• Ensures the license must be technology-neutral

A copyright license which is found by OSI to satisfy these requirements will be listed as a OSI certified/approved license, including the GPL of course.

Substantively, Free Software and Open Source are not that different: the differences are of motivation, personality, and strategy. The FLOSS (Free/Libre and Open Source Software) survey of 2,784 Free/Open Source (F/OS) developers found that 18% of those that identified with the Free Software community and 9% of those that identified with the Open Source community considered the distinction to be 'fundamental' (Ghosh et al. 2002:55). Given the freedom of these communities, forking (a split of the community where work is taken in a different direction) is common to the development of the software and its communities. One can conceive of Open Source movement as having forked from Free Software movement.

The benefits of openness are not limited to the development of software. The Internet Engineering Task Force (IETF) and World Wide Web Consortium (W3C) host the authoring of technical specifications that are publicly available and implemented by applications that must interoperably communicate over the Internet. For example, different Web servers and browsers should be able to work together using the technical specifications of HTML, which structures a Web page, and HTTP, which is used to request and send Web pages. The approach of these organizations is markedly different from the 'big S' (e.g., ISO) standards organizations which typically predicate membership on nationality and often only provide specifications for a fee. This model of openness has extended even to forms of cultural production beyond technical content. For example, the Wikipedia is a collaborative encyclopedia and the Creative Commons provides licenses and community for supporting the sharing of texts, photos, and music.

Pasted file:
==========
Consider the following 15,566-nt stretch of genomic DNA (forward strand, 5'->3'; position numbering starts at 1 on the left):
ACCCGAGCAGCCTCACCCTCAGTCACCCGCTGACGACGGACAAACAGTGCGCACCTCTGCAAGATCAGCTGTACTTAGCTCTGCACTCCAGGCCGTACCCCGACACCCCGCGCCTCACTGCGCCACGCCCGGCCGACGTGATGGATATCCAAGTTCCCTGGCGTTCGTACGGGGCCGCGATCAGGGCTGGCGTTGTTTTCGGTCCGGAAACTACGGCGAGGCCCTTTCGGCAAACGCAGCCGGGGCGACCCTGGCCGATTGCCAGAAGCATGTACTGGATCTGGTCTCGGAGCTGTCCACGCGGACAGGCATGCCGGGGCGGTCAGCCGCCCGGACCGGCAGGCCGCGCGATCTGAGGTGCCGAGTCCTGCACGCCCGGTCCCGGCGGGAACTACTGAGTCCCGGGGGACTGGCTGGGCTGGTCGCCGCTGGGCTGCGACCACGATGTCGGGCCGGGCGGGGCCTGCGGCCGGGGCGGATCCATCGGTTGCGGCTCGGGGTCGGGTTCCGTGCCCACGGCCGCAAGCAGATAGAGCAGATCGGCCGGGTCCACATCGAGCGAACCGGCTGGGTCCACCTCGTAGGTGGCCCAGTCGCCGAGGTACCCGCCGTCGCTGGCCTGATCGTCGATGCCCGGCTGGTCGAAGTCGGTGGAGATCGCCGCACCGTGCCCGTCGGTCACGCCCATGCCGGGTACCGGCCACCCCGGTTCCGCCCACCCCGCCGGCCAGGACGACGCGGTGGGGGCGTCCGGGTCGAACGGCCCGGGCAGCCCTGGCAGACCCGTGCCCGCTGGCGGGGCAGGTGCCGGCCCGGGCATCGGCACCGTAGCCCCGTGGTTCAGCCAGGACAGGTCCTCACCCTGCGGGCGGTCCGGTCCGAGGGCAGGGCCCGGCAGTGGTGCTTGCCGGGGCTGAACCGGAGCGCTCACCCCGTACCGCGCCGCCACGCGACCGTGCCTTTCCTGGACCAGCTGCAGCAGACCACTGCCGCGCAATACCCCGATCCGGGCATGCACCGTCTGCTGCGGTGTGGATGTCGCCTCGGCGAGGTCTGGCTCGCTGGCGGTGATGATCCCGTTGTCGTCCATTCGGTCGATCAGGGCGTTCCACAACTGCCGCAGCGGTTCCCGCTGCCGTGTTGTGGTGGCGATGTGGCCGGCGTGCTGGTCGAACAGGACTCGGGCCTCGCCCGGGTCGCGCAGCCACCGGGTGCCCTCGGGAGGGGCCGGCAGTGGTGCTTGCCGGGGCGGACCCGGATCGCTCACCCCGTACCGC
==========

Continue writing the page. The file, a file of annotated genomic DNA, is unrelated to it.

Openness and Voluntariness

Organization can be characterized along numerous criteria including size; public versus private ownership; criterion for membership; beneficiaries (cui bono); Hughes's voluntary, military, philanthropic, corporate, and family types; Parsons's social pattern variables; and Thompson and Tuden's decision making strategies, among others (Blau and Scott 1962:40). I posit that within the contemporary usage of the term 'open,' one can identify a number of defining characteristics as well as an implicit connotation of voluntariness.


The definition of an 'open' community in the previous section is extensional: describing the characteristics of Free/Open Software (F/OS), and open standards and content. While useful, this approach is incomplete because such a description is of products, not of the social organization of producers. For example, private firms do release F/OS software but this tells us little about how work is done 'in the open.'

The approach of Tzouris was to borrow from the literature of 'epistemic' communities so as to provide four characteristics of 'free/open' communities:

Shared normative and principled beliefs: refers to the shared understanding of the value-based rationale for contributing to the software.

Shared causal beliefs: refers to the shared causal understanding or the reward structures. Therefore, shared causal beliefs have a coordinating effect on the development process.

Shared notions of validity: refers to contributors' consensus that the adopted solution is a valid solution for the problem at hand.

Common policy enterprise: refers to a common goal that can be achieved through contributing code to the software. In simple words, there is a mutual understanding, a common frame of reference of what to develop and how to do it. (Tzouris 2002:21)

However, these criteria seem over-determined: it is difficult to imagine a coherent community ('open' or otherwise) that does not satisfy these requirements.

Consequently, I provide an alternative set of criteria that also resists myopic notions of perfect 'openness' or 'democracy.' Very few organizations have completely homogeneous social structures. As argued in Why the Internet is Good: Community Governance That Works Well (Reagle 1999), even an organization like the IETF with the credo of, "We reject kings, presidents and voting. We believe in rough consensus and running code," has explicit authority roles and informal elders. Consequently, in the following definition of open communities there is some room for contention.

An open community delivers or demonstrates: